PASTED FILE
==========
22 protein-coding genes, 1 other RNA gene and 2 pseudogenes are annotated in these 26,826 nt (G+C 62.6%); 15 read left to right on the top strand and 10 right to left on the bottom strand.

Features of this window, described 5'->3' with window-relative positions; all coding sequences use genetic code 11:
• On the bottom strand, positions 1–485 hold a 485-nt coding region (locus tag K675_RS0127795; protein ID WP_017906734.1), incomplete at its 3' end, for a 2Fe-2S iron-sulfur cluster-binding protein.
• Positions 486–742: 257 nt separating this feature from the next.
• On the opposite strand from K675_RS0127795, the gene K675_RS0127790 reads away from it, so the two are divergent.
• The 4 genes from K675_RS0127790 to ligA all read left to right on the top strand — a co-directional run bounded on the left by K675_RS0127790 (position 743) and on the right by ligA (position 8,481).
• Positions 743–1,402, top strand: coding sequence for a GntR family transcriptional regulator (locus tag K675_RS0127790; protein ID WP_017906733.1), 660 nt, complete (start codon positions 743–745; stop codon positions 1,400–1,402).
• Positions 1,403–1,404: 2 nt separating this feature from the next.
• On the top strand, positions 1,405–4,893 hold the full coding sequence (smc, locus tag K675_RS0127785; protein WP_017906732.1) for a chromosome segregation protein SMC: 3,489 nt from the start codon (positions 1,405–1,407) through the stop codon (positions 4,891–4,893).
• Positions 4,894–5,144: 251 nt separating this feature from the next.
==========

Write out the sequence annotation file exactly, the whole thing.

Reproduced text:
22 protein-coding genes, 1 other RNA gene and 2 pseudogenes are annotated in these 26,826 nt (G+C 62.6%); 15 read left to right on the top strand and 10 right to left on the bottom strand.

Features of this window, described 5'->3' with window-relative positions; all coding sequences use genetic code 11:
• On the bottom strand, positions 1–485 hold a 485-nt coding region (locus tag K675_RS0127795; protein ID WP_017906734.1), incomplete at its 3' end, for a 2Fe-2S iron-sulfur cluster-binding protein.
• Positions 486–742: 257 nt separating this feature from the next.
• On the opposite strand from K675_RS0127795, the gene K675_RS0127790 reads away from it, so the two are divergent.
• The 4 genes from K675_RS0127790 to ligA all read left to right on the top strand — a co-directional run bounded on the left by K675_RS0127790 (position 743) and on the right by ligA (position 8,481).
• Positions 743–1,402, top strand: coding sequence for a GntR family transcriptional regulator (locus tag K675_RS0127790; protein ID WP_017906733.1), 660 nt, complete (start codon positions 743–745; stop codon positions 1,400–1,402).
• Positions 1,403–1,404: 2 nt separating this feature from the next.
• On the top strand, positions 1,405–4,893 hold the full coding sequence (smc, locus tag K675_RS0127785; protein WP_017906732.1) for a chromosome segregation protein SMC: 3,489 nt from the start codon (positions 1,405–1,407) through the stop codon (positions 4,891–4,893).
• Positions 4,894–5,144: 251 nt separating this feature from the next.